You've got questions. We may have answers. Below are some of the questions we hear often.


Q: My robot is broken! What can I do?

A: Below is a document with a number of common robot failure symptoms, possible causes, and possible solutions. Take a look to see if your robot can be returned to operation quickly.





Q: Why won't CEENBoT Commander (the graphical programming software) work on my Mac?

A: Your version of Mac OSX must be at least 10.5.8, and the newest version of Java installed and made the default. Detailed instructions are here:






Q: I write programs with CEENBoT Commander on my Windows 8 computer, but I can't program my robot. When I try, I get odd and non-helpful error messages. What's wrong?

A: Microsoft Windows 8 has implemented tighter protections including requiring any drivers installed on the computer to be digitally signed, and the digital signatures must not have expired. CEENBoT Commander uses a set of open source software tools that are not digitally signed, and Windows 8 does
not NORMALLY allow installation. There is a method to enable installation of unsigned drivers, described below. We do not take any responsibility for your computer if you make these changes.

First, turn off Driver Signature Enforcement by following these steps.:

  1. Press the "Windows" key and the "X" key to enter the Tools Menu.
  2. In Tools Menu, select Command Prompt.
  3. In Command Prompt, enter:
shutdown.exe /r /o /f /t 00
  1. Click the "OK" button.
  2. System will restart to a "Choose an option" screen.
  3. Select "Troubleshoot" from "Choose an option" screen.
  4. Select "Advanced Options" from "Troubleshoot" screen.
  5. Select "Windows Startup Settings" from "Advanced Options" screen.
  6. Click "Restart" button.
  7. System will restart to "Advanced Boot Options" screen.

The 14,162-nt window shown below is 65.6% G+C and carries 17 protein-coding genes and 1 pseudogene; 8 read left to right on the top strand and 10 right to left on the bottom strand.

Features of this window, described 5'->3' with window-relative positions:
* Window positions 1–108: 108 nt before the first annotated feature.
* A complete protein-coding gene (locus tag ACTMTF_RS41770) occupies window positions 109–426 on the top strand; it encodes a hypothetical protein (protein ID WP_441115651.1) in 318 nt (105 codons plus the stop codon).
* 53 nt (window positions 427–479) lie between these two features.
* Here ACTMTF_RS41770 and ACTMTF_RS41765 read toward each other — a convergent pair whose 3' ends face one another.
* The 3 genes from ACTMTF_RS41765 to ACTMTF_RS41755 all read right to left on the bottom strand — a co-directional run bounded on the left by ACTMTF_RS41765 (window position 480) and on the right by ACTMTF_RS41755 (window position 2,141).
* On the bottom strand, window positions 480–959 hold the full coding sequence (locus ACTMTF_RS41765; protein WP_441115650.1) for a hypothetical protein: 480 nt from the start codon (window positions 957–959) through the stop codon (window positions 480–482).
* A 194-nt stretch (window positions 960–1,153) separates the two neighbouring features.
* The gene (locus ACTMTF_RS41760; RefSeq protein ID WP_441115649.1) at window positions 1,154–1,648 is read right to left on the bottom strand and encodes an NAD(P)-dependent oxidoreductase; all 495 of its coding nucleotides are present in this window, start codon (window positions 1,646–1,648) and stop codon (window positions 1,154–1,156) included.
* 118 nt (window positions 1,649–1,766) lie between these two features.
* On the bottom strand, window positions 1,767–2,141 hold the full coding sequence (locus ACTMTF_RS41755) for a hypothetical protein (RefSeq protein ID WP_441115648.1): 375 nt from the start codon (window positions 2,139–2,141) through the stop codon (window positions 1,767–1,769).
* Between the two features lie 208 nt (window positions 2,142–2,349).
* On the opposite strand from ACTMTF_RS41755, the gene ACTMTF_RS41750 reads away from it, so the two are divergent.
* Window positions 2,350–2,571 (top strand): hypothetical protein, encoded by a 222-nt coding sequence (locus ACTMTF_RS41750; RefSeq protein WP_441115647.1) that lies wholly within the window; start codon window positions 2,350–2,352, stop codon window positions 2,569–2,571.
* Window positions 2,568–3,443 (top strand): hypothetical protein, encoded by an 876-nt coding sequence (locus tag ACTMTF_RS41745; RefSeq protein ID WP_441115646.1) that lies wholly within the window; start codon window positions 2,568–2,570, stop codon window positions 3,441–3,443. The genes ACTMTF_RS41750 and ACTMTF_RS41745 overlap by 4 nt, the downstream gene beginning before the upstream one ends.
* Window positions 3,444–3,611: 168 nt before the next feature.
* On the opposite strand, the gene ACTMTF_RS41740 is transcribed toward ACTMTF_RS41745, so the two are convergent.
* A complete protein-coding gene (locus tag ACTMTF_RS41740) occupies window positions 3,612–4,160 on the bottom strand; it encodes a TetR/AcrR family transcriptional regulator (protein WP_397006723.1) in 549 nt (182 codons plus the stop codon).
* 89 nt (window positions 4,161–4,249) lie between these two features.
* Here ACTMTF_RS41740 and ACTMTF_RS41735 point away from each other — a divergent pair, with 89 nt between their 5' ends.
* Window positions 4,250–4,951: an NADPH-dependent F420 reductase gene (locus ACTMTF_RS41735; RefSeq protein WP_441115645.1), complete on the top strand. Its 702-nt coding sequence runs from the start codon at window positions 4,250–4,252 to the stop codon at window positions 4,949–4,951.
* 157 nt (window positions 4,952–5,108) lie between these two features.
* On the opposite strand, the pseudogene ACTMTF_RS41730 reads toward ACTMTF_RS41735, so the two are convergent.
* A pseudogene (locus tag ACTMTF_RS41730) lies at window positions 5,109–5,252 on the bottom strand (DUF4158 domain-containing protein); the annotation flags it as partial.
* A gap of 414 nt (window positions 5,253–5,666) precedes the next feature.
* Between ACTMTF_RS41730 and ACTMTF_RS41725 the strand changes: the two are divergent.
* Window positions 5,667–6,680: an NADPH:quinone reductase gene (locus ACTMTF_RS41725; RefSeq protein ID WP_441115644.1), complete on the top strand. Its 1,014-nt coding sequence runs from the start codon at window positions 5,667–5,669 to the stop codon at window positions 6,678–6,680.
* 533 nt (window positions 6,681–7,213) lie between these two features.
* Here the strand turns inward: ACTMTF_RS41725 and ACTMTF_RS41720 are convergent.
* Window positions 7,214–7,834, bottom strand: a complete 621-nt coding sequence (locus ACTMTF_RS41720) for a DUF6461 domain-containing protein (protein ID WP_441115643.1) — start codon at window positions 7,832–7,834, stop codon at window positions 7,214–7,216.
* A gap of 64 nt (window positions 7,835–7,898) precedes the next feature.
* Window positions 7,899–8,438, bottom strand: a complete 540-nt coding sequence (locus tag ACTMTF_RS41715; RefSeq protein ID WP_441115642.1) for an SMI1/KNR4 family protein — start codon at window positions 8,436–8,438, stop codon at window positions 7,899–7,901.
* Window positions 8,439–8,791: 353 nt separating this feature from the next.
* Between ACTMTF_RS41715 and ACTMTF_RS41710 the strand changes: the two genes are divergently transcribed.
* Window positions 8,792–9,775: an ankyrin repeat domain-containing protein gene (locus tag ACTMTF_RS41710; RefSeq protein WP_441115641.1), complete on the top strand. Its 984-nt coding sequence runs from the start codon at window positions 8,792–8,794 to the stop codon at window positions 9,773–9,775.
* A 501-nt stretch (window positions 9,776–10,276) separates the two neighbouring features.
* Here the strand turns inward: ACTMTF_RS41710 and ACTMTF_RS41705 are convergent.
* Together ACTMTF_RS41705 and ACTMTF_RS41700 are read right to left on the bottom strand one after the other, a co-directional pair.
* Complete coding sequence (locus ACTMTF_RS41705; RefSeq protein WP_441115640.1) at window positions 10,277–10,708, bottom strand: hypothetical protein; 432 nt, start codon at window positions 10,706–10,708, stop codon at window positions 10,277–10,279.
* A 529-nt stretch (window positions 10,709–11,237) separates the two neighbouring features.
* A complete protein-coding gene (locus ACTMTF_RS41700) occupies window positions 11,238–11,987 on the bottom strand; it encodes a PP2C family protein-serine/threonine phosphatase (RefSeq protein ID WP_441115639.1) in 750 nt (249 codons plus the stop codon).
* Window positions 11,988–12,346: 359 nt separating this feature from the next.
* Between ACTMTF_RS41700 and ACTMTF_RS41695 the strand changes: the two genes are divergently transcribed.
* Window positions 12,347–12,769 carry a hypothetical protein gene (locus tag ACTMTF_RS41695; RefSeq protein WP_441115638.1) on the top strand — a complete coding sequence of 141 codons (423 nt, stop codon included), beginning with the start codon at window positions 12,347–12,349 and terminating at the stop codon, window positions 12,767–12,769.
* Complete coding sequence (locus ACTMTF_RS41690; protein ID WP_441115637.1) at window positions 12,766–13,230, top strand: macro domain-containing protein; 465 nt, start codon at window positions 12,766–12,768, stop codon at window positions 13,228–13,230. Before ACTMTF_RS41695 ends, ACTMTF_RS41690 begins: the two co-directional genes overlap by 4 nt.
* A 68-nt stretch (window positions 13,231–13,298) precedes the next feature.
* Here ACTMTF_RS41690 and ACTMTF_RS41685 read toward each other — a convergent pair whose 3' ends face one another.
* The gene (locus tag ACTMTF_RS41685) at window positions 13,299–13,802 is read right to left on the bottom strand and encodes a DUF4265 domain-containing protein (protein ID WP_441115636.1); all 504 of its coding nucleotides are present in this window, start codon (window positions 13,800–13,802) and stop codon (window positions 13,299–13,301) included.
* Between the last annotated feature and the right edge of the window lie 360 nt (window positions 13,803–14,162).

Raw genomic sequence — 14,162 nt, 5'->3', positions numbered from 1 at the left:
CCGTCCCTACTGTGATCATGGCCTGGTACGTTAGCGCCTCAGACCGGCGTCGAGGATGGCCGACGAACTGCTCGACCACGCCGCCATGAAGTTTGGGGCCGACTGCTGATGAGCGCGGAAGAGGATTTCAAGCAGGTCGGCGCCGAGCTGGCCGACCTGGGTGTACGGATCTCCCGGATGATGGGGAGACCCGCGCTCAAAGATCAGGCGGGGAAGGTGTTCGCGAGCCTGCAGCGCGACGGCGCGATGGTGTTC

8. Select "Disable Driver Signature Enforcement".
  9. Once the system starts, install the CEENBoT Commander program (including the open source drivers) as you would on Windows 7.

The install the driver after Driver Signature Enforcement has been disabled. This assumes you have already attempted to install the drivers and it did not work:

  1. Press the "Windows" key and the "X" key to enter the "Tools Menu".
  2. In the Tools Menu, select "Device Manager".
  3. In "Device Manager", right click the Unknown Device.
  4. Select "Update Driver Software".
  5. Select "Browse" my computer for software.
  6. Click "Browse" button.
  7. Browse to the folder:
C:\Program Files\Ceenbot\CEENBoT Commander\bin\avrisp_driver
  1. Select the box "Check Subfolders".
  2. Click "OK"
  3. Click "Next"

If you have a new system that came with Win 8 pre-installed, Secure Boot may have been enabled in the BIOS. The steps above, probably will not work unless Secure Boot has first been disabled in the BIOS.

Thank you to Steve Hamersky for providing this information.



Q: When I try to upload my program to my CEENBoT, the upload fails. Whats wrong?

A: We work to make uploading reliable and easy. However, uploading can be complex and subject to many problems. Here are some ideas to solve problems programming:

  • Make sure the battery is charged. The CEENBoT resets during the programming process, and during the reset the charger circuit turns off for a few seconds. Running on the battery keeps electrical power going to the robot throughout the programming process.
  • Check the programmer connections. One end of the programmer goes to your computer (Mac OSX or Windows). The other end connects to the CEENBoT controller. If any of the connections are not right, or if the programming cable is turned 180 degrees (so the cable runs past the wireless remote socket), the robot will not program.